Offshore issuers policed under ‘high quality’ regulatory regimes will not have to comply with New Zealand law, the Financial Markets Authority (FMA) confirmed last week.
The June 13 FMA note says the Financial Market Conduct Act (FMC) exemptions essentially extend relief available to overseas issuers under previous Securities Act provisions.
“The FMA’s view is that, where an overseas issuer is already subject to regulation in their overseas jurisdiction that is at least equivalent to that applicable in New Zealand, the costs may outweigh the benefits for investors to have the issuer additionally comply with the requirements of the [FMC],” the notice says. “In certain circumstances, we think it will be appropriate to grant exemptions that allow overseas issuers to rely on the disclosure, governance, financial reporting and audit requirements of their overseas jurisdiction.”
Under the exemptions – to be published in full before the end of July – issuers of existing securities based in “a recognised jurisdiction with a high quality regulatory regime” will be granted complete relief from FMC compliance.
According to the FMA note, full FMC relief would apply to a range of previous Securities Act exemptions including offshore equities as well as Australian “registered investment management schemes” and UK “collective investment schemes”.
However, offers of new securities from approved offshore issuers will have to tack on a warning statement, appoint a local agent for service and lodge some documents with the NZ Companies Office. This exemption currently only applies to “overseas issuers with a primary listing on the main board of the NYSE, the NASDAQ and the London Stock Exchange”, the note says.
According to an FMA spokesperson, only a few exchange-traded funds [ETFs] would be available under the exemption.
“[The exemption] will apply to all securities, so [ETFs] will be eligible provided they are listed on the main board of the NYSE, LSE and Nasdaq,” the spokesperson said. “There are a limited number of listed ETFs on the LSE Main Market that would be eligible. NYSE and Nasdaq do not have ETFs listed on their main board (they are listed on different boards), so those ETFs could not be offered into New Zealand in reliance on the exemption.”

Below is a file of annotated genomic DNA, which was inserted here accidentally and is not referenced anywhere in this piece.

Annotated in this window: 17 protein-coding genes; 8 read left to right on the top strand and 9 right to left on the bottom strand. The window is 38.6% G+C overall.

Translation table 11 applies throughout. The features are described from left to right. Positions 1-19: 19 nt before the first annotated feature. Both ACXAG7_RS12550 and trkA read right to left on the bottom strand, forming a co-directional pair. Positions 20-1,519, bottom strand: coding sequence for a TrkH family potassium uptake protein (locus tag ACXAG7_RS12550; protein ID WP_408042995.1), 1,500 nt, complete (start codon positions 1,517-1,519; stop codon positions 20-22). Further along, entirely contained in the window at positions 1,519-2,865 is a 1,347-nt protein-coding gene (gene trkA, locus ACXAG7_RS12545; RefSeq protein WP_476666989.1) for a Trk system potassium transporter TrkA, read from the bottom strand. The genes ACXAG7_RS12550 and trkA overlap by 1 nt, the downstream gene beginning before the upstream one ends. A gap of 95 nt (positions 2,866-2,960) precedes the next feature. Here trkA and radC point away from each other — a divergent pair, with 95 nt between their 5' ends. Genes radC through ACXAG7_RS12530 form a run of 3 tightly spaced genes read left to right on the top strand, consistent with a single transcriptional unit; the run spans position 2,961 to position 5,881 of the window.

While a few other listed managed funds would be covered by the exemption, unlisted funds from the relevant jurisdictions were not included under the measure, the spokesperson said.
Approved offshore issuers can rely on their home country financial statements and audit standards when making offers to NZ investors.
The regulator also granted relief to overseas custodians from the FMC requirement to obtain “an assurance engagement from a New Zealand qualified auditor”. Another FMC class exemption would allow offshore banks and insurers to rely on Australian audits of their NZ units while removing “New Zealand-specific requirements (director signing and timing for lodgement) when they are not aligned with what’s required in the home jurisdiction of the overseas registered bank or licensed insurer”.
The FMA spokesperson said the regulator uses several methods to assess the ‘quality’ of an overseas regime including: existing external evaluations by respected global bodies; comparability of reporting and audit standards with NZ; and, the degree of cooperation expected from the offshore regulator in question “in the event an issue arose”.
All countries captured by the FMA exemption must also have signed up to the International Organisation of Securities Commissions (IOSCO) Multilateral Memorandum of Understanding.
“For the second, narrower, exemption we additionally consider the particular listing requirements for that market (such as market cap, liquidity, spread) and the ongoing corporate governance and disclosure requirements that the overseas issuer will need to satisfy,” the FMA spokesperson said.
Overall, the FMA says the updated offshore FMC exemptions “will encourage broader participation by overseas issuers in the New Zealand market, while preserving appropriate access to information and investor protection”.
The spokesperson said further jurisdictions could be included under the exemptions if there was “evidence of demand and appropriate regulatory standards”.
“We are also looking to limit the markets to those who we are confident have standards that are potentially higher than New Zealand, not just comparable,” the FMA spokesperson said.